State sends help to Irma; Tulsa gasoline prices are affected

After sending assistance to South Texas and Louisiana, Oklahomans shifted their concern to Florida and other parts of the Southeast affected by Hurricane Irma.

Gov. Mary Fallin and the Oklahoma Department of Emergency Management (OEM) sent a 12-person operations support team to Florida to assist in the Hurricane Irma response effort.

The team includes personnel from OEM, Oklahoma State Department of Health, Grand River Dam Authority, Craig County, Mayes County, the City of Broken Arrow, the City of Oklahoma City, and the City of Tulsa. The Oklahoma delegation will help support the Florida State Emergency Operations Center in Tallahassee.

The team is deployed in response to an Emergency Management Assistance Compact (EMAC) request from the Florida Division of Emergency Management. OEM continues to monitor additional requests from the affected areas. Further support may be deployed if needed.

“Oklahoma is a generous and giving state and we are happy to provide whatever support and resources we can to assist our friends in Florida as they respond to and recover from the effects of Hurricane Irma,” said Fallin.

OEM Director Albert Ashwood said, “We are committed to helping with any resources we have available as Florida deals with the effects of Hurricane Irma.”

Hurricane Harvey in Texas has affected gasoline prices in Tulsa. Average retail gasoline prices in Tulsa fell slightly by 0.3 cents per gallon in the past week, averaging $2.40/g on Monday, according to GasBuddy’s daily survey of 321 gas outlets in Tulsa. This compares with the national average that has increased 1.8 cents per gallon in the last week to $2.65/g, according to gasoline price website GasBuddy.com.

Including the change in gas prices in Tulsa during the past week, prices were 46.8 cents per gallon higher than the same day one year ago and are 31.7 cents per gallon higher than a month ago. The national average has increased 30.4 cents per gallon during the last month and stands 48.1 cents per gallon higher than this day one year ago.

“Harvey may be long gone, but his wrath continued to drive gasoline prices up in much of the country in the last week. However, the effects are finally starting to weaken as refineries return to production and fuel begins to flow once again from many Houston refineries,” said Patrick DeHaan, senior petroleum analyst for GasBuddy. “The national average gasoline price appears to have peaked last week Thursday at $2.67 per gallon and is beginning to slowly decline for the time being. Once again, motorists shouldn’t expect to see any impact from Irma on gasoline prices due to the path being a considerable distance from sensitive areas of the energy sector.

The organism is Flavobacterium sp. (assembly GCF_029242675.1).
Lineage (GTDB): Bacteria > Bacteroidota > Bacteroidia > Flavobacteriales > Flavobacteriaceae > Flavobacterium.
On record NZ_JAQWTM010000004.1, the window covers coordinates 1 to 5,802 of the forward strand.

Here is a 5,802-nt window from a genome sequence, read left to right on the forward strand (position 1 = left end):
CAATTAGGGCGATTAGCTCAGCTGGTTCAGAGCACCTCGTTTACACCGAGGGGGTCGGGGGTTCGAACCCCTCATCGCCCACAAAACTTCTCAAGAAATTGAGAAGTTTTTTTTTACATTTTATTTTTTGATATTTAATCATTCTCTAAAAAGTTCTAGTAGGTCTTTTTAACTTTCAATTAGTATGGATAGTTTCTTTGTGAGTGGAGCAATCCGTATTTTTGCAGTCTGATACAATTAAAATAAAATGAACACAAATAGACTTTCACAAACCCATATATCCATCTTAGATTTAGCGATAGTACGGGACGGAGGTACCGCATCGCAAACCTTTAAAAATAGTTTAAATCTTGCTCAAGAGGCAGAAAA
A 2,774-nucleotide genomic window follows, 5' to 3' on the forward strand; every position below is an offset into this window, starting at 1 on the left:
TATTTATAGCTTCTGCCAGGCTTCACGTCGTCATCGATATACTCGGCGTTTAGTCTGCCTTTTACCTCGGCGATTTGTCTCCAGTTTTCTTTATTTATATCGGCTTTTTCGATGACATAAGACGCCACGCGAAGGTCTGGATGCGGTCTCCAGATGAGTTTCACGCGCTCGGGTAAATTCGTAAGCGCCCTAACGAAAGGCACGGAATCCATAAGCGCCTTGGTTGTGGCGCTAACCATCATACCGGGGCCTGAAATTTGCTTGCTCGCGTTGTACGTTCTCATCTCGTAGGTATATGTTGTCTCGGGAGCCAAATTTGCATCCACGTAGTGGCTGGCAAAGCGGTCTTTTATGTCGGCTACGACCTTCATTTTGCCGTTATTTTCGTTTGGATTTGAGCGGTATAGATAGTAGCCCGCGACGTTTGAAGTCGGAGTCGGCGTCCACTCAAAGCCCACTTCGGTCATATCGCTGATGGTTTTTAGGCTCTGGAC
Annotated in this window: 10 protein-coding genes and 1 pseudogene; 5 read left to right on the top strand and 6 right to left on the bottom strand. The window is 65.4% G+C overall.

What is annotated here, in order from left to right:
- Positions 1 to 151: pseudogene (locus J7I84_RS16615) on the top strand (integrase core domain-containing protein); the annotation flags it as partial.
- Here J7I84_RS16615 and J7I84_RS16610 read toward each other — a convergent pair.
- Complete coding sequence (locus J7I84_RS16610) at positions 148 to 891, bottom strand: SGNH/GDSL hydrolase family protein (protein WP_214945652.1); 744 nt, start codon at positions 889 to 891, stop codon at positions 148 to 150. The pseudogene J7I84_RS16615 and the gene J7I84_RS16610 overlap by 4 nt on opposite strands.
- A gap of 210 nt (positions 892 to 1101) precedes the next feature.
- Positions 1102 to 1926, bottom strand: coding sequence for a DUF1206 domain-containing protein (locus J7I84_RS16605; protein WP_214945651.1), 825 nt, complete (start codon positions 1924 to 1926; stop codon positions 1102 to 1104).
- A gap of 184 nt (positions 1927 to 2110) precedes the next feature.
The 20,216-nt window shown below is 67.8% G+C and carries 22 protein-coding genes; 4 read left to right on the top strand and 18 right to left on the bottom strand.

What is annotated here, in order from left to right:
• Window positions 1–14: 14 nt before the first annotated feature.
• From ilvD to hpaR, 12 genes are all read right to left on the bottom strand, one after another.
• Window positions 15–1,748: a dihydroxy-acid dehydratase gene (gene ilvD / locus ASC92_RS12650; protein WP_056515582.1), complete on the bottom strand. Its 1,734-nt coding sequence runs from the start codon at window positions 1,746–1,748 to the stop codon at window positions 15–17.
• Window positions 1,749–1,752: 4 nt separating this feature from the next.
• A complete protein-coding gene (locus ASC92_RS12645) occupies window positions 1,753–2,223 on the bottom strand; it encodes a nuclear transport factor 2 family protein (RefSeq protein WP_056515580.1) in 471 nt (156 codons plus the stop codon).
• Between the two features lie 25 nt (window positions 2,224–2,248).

“With summer driving season now over, motorists stand to benefit from falling demand, which will help refineries bring gasoline inventories back to normal and thus gas prices, but as many Americans are now acutely aware, the impact on gas prices can outlive a storm, especially one like Harvey.”

Areas near Tulsa and their current gas price climate:

Oklahoma City- $2.21/gallon, down 7.3 cents per gallon from last week’s $2.28/gallon

Wichita- $2.39/gallon, down 5.9 cents per gallon from last week’s $2.45/gallon

Oklahoma- $2.36/gallon, down 0.7 cents per gallon from last week’s $2.36/gallon.

Flooding in Harvey’s aftermath destroyed thousands of vehicles in South Texas.

Texans have turned in more than 100,000 storm-related claims on their car- and truck-insurance policies and some estimates say that figure will climb as high as 500,000.

The final damage estimate for Harvey could exceed $100 billion. Texas Gov. Greg Abbott has said damage could reach $150 billion to $180 billion.